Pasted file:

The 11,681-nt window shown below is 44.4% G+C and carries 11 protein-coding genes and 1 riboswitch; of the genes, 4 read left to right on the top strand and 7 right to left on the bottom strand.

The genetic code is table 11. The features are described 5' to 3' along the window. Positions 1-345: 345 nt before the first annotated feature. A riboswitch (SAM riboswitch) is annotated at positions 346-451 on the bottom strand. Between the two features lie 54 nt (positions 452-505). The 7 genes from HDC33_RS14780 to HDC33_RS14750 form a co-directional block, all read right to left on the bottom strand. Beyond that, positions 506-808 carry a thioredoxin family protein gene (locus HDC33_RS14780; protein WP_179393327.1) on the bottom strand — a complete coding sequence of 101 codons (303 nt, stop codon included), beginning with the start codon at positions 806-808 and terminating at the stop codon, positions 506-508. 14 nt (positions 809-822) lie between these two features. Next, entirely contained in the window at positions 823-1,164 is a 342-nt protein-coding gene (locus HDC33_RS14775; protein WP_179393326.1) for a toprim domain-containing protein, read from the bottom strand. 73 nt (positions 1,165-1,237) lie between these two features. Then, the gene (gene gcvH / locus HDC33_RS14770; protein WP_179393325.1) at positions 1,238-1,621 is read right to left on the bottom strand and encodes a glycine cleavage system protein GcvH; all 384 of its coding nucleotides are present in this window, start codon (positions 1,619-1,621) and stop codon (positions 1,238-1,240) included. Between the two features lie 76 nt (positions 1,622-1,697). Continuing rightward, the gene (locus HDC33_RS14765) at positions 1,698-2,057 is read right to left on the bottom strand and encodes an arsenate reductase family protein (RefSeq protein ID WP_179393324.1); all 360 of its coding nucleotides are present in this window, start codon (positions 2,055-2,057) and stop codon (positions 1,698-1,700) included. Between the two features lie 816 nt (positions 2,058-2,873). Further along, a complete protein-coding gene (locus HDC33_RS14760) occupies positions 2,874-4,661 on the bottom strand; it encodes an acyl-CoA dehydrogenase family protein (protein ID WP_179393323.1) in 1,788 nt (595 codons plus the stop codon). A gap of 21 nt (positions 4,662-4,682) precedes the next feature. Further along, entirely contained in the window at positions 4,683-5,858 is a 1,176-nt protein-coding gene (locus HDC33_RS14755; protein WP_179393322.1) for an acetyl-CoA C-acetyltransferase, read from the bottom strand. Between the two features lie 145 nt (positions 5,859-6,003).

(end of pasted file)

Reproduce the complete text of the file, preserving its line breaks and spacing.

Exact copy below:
The 11,681-nt window shown below is 44.4% G+C and carries 11 protein-coding genes and 1 riboswitch; of the genes, 4 read left to right on the top strand and 7 right to left on the bottom strand.

The genetic code is table 11. The features are described 5' to 3' along the window. Positions 1-345: 345 nt before the first annotated feature. A riboswitch (SAM riboswitch) is annotated at positions 346-451 on the bottom strand. Between the two features lie 54 nt (positions 452-505). The 7 genes from HDC33_RS14780 to HDC33_RS14750 form a co-directional block, all read right to left on the bottom strand. Beyond that, positions 506-808 carry a thioredoxin family protein gene (locus HDC33_RS14780; protein WP_179393327.1) on the bottom strand — a complete coding sequence of 101 codons (303 nt, stop codon included), beginning with the start codon at positions 806-808 and terminating at the stop codon, positions 506-508. 14 nt (positions 809-822) lie between these two features. Next, entirely contained in the window at positions 823-1,164 is a 342-nt protein-coding gene (locus HDC33_RS14775; protein WP_179393326.1) for a toprim domain-containing protein, read from the bottom strand. 73 nt (positions 1,165-1,237) lie between these two features. Then, the gene (gene gcvH / locus HDC33_RS14770; protein WP_179393325.1) at positions 1,238-1,621 is read right to left on the bottom strand and encodes a glycine cleavage system protein GcvH; all 384 of its coding nucleotides are present in this window, start codon (positions 1,619-1,621) and stop codon (positions 1,238-1,240) included. Between the two features lie 76 nt (positions 1,622-1,697). Continuing rightward, the gene (locus HDC33_RS14765) at positions 1,698-2,057 is read right to left on the bottom strand and encodes an arsenate reductase family protein (RefSeq protein ID WP_179393324.1); all 360 of its coding nucleotides are present in this window, start codon (positions 2,055-2,057) and stop codon (positions 1,698-1,700) included. Between the two features lie 816 nt (positions 2,058-2,873). Further along, a complete protein-coding gene (locus HDC33_RS14760) occupies positions 2,874-4,661 on the bottom strand; it encodes an acyl-CoA dehydrogenase family protein (protein ID WP_179393323.1) in 1,788 nt (595 codons plus the stop codon). A gap of 21 nt (positions 4,662-4,682) precedes the next feature. Further along, entirely contained in the window at positions 4,683-5,858 is a 1,176-nt protein-coding gene (locus HDC33_RS14755; protein WP_179393322.1) for an acetyl-CoA C-acetyltransferase, read from the bottom strand. Between the two features lie 145 nt (positions 5,859-6,003).